Hybrid & Electric Car Leasing Hub

If you're wanting to find out more about leasing an electric car, or have questions around charging, our comprehensive guides have everything you need to know.

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What's an electric car?

Electric vehicles (EVs) swap traditional internal combustion engines (ICEs) for electric motors. High-capacity battery packs store electrical energy, which is used to power the motor and turn the wheels.

Electricity is the primary fuel source, and cars are plugged into charging points to top up the battery. These can be standard household outlets or dedicated charging stations.

Battery electric vehicles (BEVs) produce zero tailpipe emissions, making them a cleaner and more sustainable mode of transport. Find out more about EVs in our all-bases-covered electric car guide.

What's a hybrid car?

Hybrids combine two power sources to improve performance and efficiency. 

Full hybrid

Also called hybrid electric vehicles (HEVs), full hybrids feature an internal combustion engine and an electric motor. Both are connected to the transmission and can operate independently or together.

While HEVs do offer some all-electric range it’s usually no more than a few miles. Regenerative braking is used to recharge the electric battery.

Mild hybrid

Mild hybrid electric vehicles (MHEVs) use electric motors to assist a petrol/diesel engine and don’t offer any all-electric range.

Plug-in hybrid

Plug-in hybrid vehicles (PHEVs) can be charged using electricity and offer longer all-electric range, compared to HEVs and MHEVs.

Find out more about PHEVs and other hybrid types in our hybrid car guide.

Differences between hybrid and electric cars

Now you know more about what electric and hybrid cars are, let's dive into the key differences between the two technologies.

FeatureElectric cars (EVs)Hybrid cars (HEVs, MHEVs and PHEVs)
Power sourceElectricityPetrol/diesel & electricity
Tailpipe emissionsZeroVaries, though usually less than ICE vehicles
Total rangeLimited, requires charging infrastructure for long tripsLonger, especially in PHEVs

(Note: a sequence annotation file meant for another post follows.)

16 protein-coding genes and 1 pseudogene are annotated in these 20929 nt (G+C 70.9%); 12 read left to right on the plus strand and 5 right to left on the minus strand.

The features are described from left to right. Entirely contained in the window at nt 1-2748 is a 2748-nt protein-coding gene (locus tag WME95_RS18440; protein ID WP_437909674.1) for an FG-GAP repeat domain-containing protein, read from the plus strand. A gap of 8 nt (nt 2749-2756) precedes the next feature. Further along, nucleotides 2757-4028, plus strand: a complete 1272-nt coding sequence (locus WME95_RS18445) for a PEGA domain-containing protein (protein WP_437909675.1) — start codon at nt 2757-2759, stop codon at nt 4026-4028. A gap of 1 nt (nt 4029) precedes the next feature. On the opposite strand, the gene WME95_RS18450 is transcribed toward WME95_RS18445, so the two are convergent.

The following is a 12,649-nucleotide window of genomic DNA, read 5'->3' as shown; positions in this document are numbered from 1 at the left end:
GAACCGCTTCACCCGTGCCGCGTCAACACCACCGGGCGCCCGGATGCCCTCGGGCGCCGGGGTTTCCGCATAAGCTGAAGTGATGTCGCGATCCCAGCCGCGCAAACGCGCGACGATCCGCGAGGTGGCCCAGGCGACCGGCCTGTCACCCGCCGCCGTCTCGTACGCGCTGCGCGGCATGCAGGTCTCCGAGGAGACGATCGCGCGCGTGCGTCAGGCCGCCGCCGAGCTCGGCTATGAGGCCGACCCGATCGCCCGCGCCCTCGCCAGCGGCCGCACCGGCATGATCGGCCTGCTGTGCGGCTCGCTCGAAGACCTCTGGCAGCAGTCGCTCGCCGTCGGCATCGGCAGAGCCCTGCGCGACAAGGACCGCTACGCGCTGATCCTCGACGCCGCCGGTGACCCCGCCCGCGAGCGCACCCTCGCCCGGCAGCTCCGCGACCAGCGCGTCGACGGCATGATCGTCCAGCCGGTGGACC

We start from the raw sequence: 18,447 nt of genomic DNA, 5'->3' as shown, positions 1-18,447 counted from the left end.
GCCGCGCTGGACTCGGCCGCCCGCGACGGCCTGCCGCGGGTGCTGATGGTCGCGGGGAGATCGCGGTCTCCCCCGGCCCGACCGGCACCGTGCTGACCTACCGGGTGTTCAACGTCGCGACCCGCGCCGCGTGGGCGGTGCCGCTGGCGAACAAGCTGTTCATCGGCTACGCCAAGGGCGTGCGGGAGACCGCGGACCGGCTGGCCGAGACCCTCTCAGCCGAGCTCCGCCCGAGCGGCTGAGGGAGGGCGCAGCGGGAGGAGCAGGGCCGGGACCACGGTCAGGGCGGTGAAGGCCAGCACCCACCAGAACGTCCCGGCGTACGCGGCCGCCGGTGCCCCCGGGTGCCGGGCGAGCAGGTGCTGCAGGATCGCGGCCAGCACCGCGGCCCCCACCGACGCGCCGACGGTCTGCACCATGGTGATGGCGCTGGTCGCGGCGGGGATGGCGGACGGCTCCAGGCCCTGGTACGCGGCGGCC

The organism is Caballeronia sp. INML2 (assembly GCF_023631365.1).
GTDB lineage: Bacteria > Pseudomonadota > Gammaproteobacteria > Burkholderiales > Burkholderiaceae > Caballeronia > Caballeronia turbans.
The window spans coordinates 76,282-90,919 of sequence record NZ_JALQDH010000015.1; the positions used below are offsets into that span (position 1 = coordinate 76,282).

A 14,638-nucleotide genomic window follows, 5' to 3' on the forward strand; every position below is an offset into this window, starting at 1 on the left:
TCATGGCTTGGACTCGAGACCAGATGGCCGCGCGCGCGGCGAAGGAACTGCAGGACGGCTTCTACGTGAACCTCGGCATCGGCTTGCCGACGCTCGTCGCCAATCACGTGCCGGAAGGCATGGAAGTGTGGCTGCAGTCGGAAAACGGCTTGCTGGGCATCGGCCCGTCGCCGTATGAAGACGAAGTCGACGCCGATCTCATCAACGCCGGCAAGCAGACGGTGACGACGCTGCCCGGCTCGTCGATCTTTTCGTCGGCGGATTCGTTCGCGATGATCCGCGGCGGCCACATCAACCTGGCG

All-electric rangeImpressive, can be as high as 450 miles for new models like the Mercedes EQSTop performers like the PHEV Polestar 1 can reach 90+ miles
Charging TimeLonger as battery is the only power sourceShorter as batteries are smaller
EfficiencyHighBetter than ICE cars but less efficient than EVs
Purchase costGenerally higherTypically lower than EVs
MaintenanceLower thanks to fewer moving partsModerate due to the addition of an ICE
Government incentivesOften availableAvailable, but not as generous
Eco credentialsCleaner and sustainable with zero tailpipe emissionsReduced emissions, not zero

With these comparisons in mind, let's take a closer look at the advantages and disadvantages of EVs and hybrids.

Pros of an electric car

  • Zero emissions: Electric cars don’t emit any pollutants into the atmosphere. This makes them a greener and more environmentally friendly transport option
  • Low running costs: Electricity is significantly cheaper than petrol and diesel, making EVs a cost-effective mode of transport
  • Minimal maintenance: Electric cars have fewer moving parts, which keeps maintenance costs low
  • Government incentives: The British government offers various incentives designed to encourage the adoption of EVs 
  • Instant torque: Electric motors deliver instant torque for fast and responsive acceleration

Cons of an electric car

  • Limited range: EVs typically have a limited driving range
  • Longer charging times: Charging EVs generally takes longer than refuelling at a petrol station
  • Higher upfront cost: EV models are often higher than comparable petrol or diesel cars

Pros of a hybrid car

  • Reduced emissions: Compared to ICE vehicles, hybrids release less greenhouse gases and pollutants into the atmosphere
  • No range anxiety: Hybrids combine ICE and electric technology to eliminate range anxiety
  • Better fuel efficiency: Hybrids achieve better fuel economy than traditional ICE vehicles

Cons of a hybrid car

  • Not emission-free: Hybrids still rely on petrol or diesel fuel, which means they’re not 100% emission-free
  • Limited electric-only range: Even plug-in hybrids have limited all-electric range
  • Maintenance: Hybrids have more complex drivetrains which can result in higher maintenance costs